With a vast and captivating history dating back to the days of European explorers, the Port of Los Angeles has helped to transform a once small settlement into the international city of Los Angeles as we know it today.
The area which is now the Port of Los Angeles was originally discovered in 1542 by explorer Juan Rodriquez Cabrillo. The original name of the port was “Bay of Smokes” which faced the San Pedro Bay and was a shallow, muddy, flat inlet which could not support a wharf.
The area acquired its name as a result of the smoke from fires set by Native Americans who were hunting game on the hillsides that shadowed the San Pedro Bay. Because of this, any visiting ships had two options: they could anchor far out and have the passengers and goods ferried into shore, or take the chance of beaching themselves which could prove to be a dangerous operation.
In 1871, Phineas Banning improved shipping and passenger transportation to the Port of Los Angeles when he dredged the channel to create a depth of 10 feet and in that same year, the port managed around 50,000 tons of goods. Banning also owned a stagecoach line that connected to both Salt Lake City, Utah and Yuma, Arizona, and three years prior to the dredging he constructed a railroad that connected the San Pedro Bay to Los Angeles.
When Banning passed away in 1885 the port managed 500,000 tons of shipping and his sons continued to promote the port with their own interests in mind.
But in 1893, railroad tycoon, Collis Huntington, wanted to build the Port of Los Angeles in Santa Monica where his railroad line ended and went so far as to construct the existing wharf. Thanks to Senator Stephen White, who requested federal support for the Port of Los Angeles to be constructed at San Pedro Bay, the Free Harbor Fight was settled in 1897 following the endorsement from Rear Admiral John Walker for the port to be in San Pedro Bay.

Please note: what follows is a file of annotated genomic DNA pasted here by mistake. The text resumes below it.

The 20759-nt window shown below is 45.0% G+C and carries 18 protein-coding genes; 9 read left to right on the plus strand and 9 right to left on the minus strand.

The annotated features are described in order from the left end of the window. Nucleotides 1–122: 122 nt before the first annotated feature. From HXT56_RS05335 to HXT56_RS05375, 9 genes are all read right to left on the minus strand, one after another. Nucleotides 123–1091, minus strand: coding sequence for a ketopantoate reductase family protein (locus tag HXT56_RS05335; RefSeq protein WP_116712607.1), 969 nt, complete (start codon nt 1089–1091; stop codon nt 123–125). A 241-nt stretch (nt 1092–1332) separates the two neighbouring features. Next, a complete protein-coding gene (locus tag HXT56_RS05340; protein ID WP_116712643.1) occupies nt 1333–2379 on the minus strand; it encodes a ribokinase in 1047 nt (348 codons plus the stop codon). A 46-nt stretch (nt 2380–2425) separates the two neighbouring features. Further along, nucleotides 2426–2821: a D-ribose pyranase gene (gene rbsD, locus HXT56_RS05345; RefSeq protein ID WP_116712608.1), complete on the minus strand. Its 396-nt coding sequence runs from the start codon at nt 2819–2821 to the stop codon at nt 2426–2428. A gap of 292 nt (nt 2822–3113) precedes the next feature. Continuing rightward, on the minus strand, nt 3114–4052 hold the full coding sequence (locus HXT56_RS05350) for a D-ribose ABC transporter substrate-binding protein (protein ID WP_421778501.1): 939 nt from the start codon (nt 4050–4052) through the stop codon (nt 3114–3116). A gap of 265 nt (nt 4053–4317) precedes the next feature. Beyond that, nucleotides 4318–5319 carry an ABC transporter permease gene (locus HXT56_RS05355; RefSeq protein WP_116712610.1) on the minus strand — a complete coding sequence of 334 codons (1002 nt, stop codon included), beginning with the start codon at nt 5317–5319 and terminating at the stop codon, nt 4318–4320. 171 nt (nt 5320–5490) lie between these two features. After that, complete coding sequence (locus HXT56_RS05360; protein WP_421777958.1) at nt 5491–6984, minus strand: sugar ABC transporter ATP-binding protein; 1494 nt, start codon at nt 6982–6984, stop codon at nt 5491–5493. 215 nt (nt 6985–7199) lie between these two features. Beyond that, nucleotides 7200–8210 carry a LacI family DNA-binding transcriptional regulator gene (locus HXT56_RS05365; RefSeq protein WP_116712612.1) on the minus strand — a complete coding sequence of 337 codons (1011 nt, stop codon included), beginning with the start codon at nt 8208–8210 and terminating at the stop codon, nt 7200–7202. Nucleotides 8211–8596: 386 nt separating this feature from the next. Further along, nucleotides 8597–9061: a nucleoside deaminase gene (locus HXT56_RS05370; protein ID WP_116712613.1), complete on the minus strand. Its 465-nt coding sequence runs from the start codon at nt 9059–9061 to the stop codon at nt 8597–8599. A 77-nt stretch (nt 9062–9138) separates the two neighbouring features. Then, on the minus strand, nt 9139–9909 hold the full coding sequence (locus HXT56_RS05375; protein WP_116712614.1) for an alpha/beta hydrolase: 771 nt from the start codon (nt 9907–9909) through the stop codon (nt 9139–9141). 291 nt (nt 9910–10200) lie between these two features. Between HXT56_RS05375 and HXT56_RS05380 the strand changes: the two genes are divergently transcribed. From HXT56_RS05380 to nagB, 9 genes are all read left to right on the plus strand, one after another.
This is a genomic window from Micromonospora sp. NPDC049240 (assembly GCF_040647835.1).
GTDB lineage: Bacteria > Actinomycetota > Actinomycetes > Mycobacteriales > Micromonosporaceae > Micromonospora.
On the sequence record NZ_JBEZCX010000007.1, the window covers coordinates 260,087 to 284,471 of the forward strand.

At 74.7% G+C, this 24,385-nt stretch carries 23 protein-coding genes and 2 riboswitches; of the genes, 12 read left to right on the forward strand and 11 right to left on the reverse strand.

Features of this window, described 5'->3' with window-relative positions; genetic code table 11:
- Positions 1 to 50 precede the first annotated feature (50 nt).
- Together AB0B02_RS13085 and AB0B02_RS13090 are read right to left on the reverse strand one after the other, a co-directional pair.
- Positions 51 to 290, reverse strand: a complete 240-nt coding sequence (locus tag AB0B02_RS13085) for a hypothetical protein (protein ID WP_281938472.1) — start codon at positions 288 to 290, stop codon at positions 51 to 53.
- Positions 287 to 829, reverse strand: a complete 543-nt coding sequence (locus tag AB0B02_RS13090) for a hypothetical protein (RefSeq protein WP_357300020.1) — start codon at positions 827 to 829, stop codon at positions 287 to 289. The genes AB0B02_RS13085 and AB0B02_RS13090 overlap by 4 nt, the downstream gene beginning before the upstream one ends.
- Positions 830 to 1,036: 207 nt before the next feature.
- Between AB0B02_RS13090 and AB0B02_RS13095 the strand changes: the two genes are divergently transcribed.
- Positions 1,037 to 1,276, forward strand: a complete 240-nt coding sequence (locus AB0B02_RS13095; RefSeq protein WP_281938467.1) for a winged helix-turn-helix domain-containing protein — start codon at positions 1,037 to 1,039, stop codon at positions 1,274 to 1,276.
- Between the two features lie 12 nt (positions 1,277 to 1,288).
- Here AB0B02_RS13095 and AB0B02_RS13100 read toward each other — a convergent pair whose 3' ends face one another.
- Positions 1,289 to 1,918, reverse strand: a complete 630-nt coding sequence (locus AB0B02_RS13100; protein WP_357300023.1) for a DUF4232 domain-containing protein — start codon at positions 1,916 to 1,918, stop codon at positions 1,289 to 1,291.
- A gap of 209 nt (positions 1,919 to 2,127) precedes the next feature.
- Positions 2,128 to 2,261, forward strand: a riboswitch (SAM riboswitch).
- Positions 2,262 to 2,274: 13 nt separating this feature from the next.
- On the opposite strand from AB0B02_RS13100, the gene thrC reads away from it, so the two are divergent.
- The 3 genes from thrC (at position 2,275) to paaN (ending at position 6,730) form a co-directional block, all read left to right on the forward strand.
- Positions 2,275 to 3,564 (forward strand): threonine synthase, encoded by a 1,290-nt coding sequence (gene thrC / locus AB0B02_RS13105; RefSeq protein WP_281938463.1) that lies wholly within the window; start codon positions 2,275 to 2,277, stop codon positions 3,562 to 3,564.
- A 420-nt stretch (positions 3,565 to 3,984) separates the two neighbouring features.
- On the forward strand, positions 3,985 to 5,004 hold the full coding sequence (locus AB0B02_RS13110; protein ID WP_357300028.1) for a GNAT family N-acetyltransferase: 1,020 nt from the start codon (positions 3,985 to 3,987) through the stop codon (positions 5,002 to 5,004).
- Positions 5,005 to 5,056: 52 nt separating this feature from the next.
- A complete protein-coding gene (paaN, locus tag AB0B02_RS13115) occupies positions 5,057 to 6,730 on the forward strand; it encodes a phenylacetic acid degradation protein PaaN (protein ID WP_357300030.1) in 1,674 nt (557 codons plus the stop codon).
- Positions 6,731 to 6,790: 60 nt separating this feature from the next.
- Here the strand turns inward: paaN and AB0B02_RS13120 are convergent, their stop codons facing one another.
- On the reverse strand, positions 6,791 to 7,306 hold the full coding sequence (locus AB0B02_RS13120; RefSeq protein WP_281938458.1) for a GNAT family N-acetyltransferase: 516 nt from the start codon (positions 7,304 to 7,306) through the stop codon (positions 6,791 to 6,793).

With the Federal Government’s support for the location, breakwater construction started in 1899 and the locale was annexed by the City of Los Angeles in 1909.
Two years prior to the annexation of the new wharf, the Los Angeles Board of Harbor Commissioners was founded and in 1912, the Southern Pacific Railroad finished construction on its initial large wharf at the port. The 1920s saw considerable growth which resulted in the port surpassing San Francisco as the busiest port on the West Coast.
In the early 1930s, as part of a massive expansion, the outer breakwater was constructed at two miles in length and three miles out to sea. The inner breakwater was created off of Terminal Island which allowed for the construction of seagoing docks as well as smaller docks. The port played a large role in shipbuilding which supported the U.S. Government during World War II and provided jobs for 90,000 people.
1950s – Present
Containerization began in 1959 when the Matson Navigation Company delivered 20 containers to the port. Access to Terminal Island was significantly improved in 1963 with the construction of the Vincent Thomas Bridge that allowed for additional port expansion and increased traffic.
According to “Portrait of a Port” from the February 2007 edition of World Trade Magazine, in 1985, the port handled over one million containers per year. The most recent expansion occurred in 2000 and completed the Pier 400 Dredging and Landfill Program, the largest project of its kind in the United States. According to the Port of Los Angeles statistics, the port processes approximately 8 million TEUs every year.
For more information on the history of the port of Los Angeles, be sure to check out KCRW’s special Cargoland series where you can hear firsthand accounts of life at the port.
And for detailed information, maps and contact information for the ports of Los Angeles and Long Beach, be sure to download a free copy of our Comprehensive Port Service Guide.